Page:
Suburbanization—thriving suburbs surrounding increasingly impoverished inner cities—dominated the US postwar urban landscape. However, already in the 1980s there were signs of urban rejuvenation, and the decades since have seen gentrification replace urban decay. In this paper, we argue that this trend reversal stems from the rise in hours worked by high-income households, epitomized by the dual-earner household replacing the breadwinner–housewife household. Using a Bartik-style share shifter for skilled labour demand and analysing restricted-use Census microdata covering the 27 largest US cities for the period 1980–2010, we find support for our hypothesis. ‘Low-leisure-high-skill’ households showed a pronounced proclivity towards central city location and their estimated effect on housing prices can account for the observed emergence of centrality as an increasingly prized amenity.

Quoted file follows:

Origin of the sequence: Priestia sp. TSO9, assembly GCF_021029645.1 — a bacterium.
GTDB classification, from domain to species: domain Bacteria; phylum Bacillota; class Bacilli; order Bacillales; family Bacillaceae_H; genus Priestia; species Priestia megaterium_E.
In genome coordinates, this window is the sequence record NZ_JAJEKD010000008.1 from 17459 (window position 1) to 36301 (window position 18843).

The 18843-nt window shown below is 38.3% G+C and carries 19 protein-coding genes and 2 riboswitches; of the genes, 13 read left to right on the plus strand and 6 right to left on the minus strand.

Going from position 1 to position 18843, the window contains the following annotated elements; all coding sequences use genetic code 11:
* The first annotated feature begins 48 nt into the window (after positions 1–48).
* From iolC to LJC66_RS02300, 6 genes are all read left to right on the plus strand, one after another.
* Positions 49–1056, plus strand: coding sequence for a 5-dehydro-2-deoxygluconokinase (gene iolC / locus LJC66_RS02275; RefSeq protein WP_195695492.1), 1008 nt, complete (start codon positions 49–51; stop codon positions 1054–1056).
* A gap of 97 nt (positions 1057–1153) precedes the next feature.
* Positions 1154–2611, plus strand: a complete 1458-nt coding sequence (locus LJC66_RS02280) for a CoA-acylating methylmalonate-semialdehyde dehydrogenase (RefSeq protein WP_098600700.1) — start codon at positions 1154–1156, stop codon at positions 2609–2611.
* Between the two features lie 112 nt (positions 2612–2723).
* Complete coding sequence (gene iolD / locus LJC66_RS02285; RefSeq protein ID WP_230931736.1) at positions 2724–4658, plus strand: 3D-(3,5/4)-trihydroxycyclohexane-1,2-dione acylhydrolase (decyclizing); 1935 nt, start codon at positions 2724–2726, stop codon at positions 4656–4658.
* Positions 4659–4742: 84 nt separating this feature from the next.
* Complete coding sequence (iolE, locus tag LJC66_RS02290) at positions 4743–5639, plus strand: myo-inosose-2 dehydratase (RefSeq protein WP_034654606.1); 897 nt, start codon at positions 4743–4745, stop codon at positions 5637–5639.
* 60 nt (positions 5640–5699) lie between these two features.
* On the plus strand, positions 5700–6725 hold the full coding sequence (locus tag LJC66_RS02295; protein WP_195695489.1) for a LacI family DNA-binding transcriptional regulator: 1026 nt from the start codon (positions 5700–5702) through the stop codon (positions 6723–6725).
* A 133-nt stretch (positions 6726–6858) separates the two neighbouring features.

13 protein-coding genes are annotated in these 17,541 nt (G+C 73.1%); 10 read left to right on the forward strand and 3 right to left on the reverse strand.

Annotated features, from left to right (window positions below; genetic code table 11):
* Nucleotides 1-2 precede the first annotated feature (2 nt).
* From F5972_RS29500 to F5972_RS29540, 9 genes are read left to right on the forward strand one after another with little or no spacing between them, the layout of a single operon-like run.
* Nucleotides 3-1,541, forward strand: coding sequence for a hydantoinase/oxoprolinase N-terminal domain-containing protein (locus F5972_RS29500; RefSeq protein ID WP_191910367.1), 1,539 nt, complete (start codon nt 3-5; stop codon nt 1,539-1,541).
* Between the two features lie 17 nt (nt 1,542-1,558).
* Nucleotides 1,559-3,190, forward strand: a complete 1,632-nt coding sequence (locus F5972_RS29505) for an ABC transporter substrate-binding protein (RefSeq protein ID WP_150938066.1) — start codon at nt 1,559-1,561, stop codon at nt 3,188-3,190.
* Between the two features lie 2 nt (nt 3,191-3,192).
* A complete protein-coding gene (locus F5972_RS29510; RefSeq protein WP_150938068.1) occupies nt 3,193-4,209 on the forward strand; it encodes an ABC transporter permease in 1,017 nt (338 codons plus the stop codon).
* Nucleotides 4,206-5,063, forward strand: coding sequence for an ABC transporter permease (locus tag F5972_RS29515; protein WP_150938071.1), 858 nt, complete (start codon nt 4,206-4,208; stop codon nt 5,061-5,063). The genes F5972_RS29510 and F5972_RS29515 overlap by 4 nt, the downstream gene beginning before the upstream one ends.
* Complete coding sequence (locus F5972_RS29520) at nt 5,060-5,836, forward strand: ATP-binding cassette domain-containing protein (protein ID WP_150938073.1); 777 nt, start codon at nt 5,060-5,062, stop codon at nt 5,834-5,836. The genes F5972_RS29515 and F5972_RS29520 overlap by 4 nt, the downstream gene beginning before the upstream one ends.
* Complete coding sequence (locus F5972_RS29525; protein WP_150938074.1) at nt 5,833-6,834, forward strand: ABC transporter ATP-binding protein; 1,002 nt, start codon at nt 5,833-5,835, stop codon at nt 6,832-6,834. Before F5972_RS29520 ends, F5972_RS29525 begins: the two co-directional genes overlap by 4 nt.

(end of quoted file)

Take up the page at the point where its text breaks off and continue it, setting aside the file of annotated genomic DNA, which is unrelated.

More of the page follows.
All Science Journal Classification (ASJC) codes
- Economics and Econometrics